Introduction

In this article, we discuss employee monitoring inside and outside the workplace. We’ll look at current capabilities and challenges faced by these solutions today and the possible improvements that future solutions will be able to provide. The aim of this article is to attempt to make projections of the future with regard to employee monitoring, as well as discuss the associated legal and privacy concerns that employers are likely to face today.

An overview of current employee monitoring

Employee monitoring enables organizations to track the activities that employees engage in so that they can measure their productivity and determine the amount of work done. For instance, organizations can use monitoring solutions to determine employee attendance, number of hours worked and even ensure security of sensitive information.

This information is important when it comes to decision-making within the organization. But while employers are able to collect quite a lot of information today, this comes without some advantages and disadvantages.

Advantages of current employee monitoring

The following are some of the advantages that have encouraged employers to deploy employee-monitoring solutions within the workplace:

  • Less wasted time: Monitoring solutions allow employers to log and track the amount of work done over a specific period of time. This is especially useful where employees are paid per number of hours worked. As an employer, getting this right translates to cash savings for your organization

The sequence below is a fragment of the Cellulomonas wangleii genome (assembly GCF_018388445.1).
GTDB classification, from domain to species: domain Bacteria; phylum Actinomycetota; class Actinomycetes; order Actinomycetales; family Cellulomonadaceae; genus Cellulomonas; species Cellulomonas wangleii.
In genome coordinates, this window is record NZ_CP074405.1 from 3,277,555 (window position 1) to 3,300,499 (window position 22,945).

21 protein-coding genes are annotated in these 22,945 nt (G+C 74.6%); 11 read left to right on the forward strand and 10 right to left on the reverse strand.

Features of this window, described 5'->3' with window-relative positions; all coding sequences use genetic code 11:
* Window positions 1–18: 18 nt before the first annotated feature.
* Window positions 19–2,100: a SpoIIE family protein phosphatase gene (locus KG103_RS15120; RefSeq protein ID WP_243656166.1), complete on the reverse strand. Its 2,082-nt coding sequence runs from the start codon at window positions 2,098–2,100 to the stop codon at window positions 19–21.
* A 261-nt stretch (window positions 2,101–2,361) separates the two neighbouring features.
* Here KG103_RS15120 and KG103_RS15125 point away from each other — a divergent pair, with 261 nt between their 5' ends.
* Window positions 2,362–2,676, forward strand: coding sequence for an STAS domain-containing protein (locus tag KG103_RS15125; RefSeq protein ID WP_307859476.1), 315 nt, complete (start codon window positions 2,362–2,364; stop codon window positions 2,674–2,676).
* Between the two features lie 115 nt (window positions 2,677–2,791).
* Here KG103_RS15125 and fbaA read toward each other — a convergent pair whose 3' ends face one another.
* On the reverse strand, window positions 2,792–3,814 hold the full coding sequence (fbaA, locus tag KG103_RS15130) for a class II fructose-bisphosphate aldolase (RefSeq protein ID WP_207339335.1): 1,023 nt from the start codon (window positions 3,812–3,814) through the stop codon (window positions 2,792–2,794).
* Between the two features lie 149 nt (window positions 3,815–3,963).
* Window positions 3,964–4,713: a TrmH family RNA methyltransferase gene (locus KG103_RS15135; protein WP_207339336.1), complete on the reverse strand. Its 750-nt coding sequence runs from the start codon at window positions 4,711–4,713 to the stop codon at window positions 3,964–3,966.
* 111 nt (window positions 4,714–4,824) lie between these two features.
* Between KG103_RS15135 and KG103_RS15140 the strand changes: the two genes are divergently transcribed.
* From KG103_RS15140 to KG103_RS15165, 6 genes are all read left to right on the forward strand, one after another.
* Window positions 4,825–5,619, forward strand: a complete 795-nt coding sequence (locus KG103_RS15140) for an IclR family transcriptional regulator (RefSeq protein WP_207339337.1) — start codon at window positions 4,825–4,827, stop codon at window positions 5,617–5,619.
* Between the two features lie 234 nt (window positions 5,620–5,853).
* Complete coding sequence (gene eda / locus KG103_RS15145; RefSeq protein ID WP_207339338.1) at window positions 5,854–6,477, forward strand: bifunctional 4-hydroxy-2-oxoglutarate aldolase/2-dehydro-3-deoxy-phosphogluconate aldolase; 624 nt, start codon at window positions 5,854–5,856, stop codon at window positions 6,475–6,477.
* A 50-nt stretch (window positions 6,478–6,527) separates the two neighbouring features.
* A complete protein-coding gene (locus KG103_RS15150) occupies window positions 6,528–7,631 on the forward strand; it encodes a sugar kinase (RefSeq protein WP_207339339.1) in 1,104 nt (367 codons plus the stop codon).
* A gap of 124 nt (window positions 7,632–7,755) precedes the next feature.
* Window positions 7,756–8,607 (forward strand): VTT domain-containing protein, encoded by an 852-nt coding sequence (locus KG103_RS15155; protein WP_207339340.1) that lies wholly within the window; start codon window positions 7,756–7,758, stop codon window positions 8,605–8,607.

• Efficiency at work: Monitoring groups of workers on a project can greatly improve the efficiency of the team by ensuring that teams are prioritizing the right amount of work and not wasting time. The transparency of work done is also guaranteed
  • Informed decisions: As an employer, the ability to make informed decisions concerning, for instance, delegation of duties is greatly improved when your organization has some form of monitoring solution deployed. Delegation can be done based on the different strengths of your employees

Challenges faced by current employee monitoring

The following are some of the challenges that should be kept in mind when using employee monitoring solutions:

  • Negative impact on morale: As an employer, you are most likely to notice a negative impact on the morale of your employees. What was previously a trusting relationship between employer and employee has been damaged, especially on the side of the employer
  • Stress increase: Employees will most likely put in more work, knowing that they are being monitored. This extra energy will come from anxiety and the fear of losing their jobs as opposed to genuine passion or commitment. The latter are always better for employers
  • Legal issues: It is important for you to realize that as an employer, you are tasked with the protection of employee data and information. In the event that the collected employee information is leaked to the public, you could be facing serious reputational damage and fines. Before you deploy employee-monitoring software, it is important that you consult your lawyer and understand what the law says concerning data privacy. Also ensure that your policies regarding data privacy are in check and that employees have given proper consent

Trends in the future of employee monitoring

The workplace of the future will be a very interesting place. With the advent of artificial intelligence and machine learning, the workplace of the future will employ intelligent employee monitoring that will be capable of performing the following: